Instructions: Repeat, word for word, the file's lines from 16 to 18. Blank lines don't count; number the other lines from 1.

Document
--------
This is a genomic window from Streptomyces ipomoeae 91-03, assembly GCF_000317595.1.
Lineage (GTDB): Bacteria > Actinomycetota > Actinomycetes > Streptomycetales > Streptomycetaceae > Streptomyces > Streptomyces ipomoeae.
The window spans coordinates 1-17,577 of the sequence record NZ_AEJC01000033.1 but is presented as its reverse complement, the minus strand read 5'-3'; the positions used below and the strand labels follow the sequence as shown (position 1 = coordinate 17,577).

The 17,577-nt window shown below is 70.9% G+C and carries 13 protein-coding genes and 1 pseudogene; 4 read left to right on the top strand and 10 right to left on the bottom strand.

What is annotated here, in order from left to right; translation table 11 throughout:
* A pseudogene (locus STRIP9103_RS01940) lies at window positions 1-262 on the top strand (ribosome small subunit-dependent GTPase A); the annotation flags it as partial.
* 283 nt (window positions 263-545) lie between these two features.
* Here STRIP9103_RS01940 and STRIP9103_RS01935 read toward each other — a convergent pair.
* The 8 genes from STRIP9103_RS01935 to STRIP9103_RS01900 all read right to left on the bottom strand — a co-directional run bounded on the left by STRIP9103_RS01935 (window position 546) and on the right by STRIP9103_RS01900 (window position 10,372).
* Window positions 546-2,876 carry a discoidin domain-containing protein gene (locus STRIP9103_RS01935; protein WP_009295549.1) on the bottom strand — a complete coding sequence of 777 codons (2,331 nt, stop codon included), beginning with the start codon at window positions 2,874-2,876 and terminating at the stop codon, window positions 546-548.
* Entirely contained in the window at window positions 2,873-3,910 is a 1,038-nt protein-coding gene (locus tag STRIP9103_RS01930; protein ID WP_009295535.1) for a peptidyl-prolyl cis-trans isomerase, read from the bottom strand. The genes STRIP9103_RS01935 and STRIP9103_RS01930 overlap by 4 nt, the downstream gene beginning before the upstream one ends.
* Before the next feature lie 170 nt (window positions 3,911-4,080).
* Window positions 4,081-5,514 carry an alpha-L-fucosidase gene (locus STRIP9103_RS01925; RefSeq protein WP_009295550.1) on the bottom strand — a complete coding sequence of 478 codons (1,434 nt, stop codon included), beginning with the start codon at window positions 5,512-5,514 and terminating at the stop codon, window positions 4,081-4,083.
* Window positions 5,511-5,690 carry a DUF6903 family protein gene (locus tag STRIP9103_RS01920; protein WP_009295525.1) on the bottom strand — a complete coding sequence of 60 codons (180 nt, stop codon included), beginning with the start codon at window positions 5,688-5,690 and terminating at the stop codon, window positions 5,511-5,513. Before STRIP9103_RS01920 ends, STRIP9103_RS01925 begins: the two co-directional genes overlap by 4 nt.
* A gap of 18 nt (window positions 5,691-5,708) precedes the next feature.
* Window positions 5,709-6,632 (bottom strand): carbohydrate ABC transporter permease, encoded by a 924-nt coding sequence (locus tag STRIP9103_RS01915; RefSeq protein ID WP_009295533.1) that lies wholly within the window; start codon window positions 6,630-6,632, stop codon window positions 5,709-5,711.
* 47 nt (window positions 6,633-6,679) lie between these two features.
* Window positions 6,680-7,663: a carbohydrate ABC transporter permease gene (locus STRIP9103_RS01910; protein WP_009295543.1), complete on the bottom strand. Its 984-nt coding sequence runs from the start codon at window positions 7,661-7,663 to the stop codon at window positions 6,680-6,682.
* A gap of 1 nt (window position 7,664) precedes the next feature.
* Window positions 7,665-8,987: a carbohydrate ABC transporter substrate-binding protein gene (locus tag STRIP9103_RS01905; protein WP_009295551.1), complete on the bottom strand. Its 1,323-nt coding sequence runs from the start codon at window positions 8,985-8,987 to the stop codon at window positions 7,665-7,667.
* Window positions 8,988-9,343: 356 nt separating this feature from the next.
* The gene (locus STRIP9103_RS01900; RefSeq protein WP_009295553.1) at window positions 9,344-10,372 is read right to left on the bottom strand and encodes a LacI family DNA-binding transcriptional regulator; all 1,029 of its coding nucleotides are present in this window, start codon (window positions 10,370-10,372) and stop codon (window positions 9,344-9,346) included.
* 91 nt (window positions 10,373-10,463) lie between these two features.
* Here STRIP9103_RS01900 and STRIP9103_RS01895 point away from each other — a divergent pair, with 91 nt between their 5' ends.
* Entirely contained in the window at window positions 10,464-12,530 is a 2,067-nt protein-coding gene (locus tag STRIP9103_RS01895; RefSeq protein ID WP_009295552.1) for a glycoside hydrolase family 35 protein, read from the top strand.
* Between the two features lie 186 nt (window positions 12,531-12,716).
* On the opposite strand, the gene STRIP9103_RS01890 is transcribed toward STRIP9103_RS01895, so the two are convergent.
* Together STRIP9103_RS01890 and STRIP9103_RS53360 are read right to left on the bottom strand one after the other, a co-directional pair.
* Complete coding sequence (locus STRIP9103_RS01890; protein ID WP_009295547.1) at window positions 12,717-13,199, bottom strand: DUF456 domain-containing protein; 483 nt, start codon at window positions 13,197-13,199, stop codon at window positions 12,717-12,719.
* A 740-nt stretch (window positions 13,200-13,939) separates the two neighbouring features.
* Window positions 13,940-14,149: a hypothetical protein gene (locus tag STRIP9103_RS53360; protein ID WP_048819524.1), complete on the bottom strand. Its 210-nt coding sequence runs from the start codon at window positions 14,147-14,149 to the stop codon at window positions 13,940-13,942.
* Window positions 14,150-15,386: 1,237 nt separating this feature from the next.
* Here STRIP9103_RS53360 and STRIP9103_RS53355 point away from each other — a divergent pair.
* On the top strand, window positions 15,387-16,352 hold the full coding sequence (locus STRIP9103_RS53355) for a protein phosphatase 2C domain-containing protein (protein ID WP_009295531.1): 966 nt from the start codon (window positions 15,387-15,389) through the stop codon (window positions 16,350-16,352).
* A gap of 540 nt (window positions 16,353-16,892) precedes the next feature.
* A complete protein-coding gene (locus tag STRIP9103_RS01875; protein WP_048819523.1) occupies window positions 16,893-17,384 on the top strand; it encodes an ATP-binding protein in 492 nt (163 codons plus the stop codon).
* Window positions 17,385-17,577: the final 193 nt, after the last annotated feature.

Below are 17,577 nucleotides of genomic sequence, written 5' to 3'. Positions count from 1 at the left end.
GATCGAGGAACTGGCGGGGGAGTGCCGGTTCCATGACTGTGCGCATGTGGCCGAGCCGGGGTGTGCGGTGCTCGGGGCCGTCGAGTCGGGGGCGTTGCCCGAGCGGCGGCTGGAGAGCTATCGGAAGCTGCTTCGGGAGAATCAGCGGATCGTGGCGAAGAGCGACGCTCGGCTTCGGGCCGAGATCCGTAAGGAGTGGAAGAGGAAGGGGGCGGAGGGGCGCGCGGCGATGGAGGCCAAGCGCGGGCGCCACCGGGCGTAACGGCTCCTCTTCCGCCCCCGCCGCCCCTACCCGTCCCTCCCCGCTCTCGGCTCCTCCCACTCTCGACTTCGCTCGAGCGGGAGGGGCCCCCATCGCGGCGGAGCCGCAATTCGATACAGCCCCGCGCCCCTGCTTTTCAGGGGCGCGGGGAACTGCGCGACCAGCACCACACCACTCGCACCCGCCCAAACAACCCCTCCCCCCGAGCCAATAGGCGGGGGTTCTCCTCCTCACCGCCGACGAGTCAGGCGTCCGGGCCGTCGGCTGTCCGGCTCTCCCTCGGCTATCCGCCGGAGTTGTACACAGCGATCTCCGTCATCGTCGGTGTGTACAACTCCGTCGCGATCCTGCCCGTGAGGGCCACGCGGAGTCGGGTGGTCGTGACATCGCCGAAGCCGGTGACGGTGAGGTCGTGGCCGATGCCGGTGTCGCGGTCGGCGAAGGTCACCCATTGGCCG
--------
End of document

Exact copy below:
* Window positions 5,709-6,632 (bottom strand): carbohydrate ABC transporter permease, encoded by a 924-nt coding sequence (locus tag STRIP9103_RS01915; RefSeq protein ID WP_009295533.1) that lies wholly within the window; start codon window positions 6,630-6,632, stop codon window positions 5,709-5,711.
* 47 nt (window positions 6,633-6,679) lie between these two features.
* Window positions 6,680-7,663: a carbohydrate ABC transporter permease gene (locus STRIP9103_RS01910; protein WP_009295543.1), complete on the bottom strand. Its 984-nt coding sequence runs from the start codon at window positions 7,661-7,663 to the stop codon at window positions 6,680-6,682.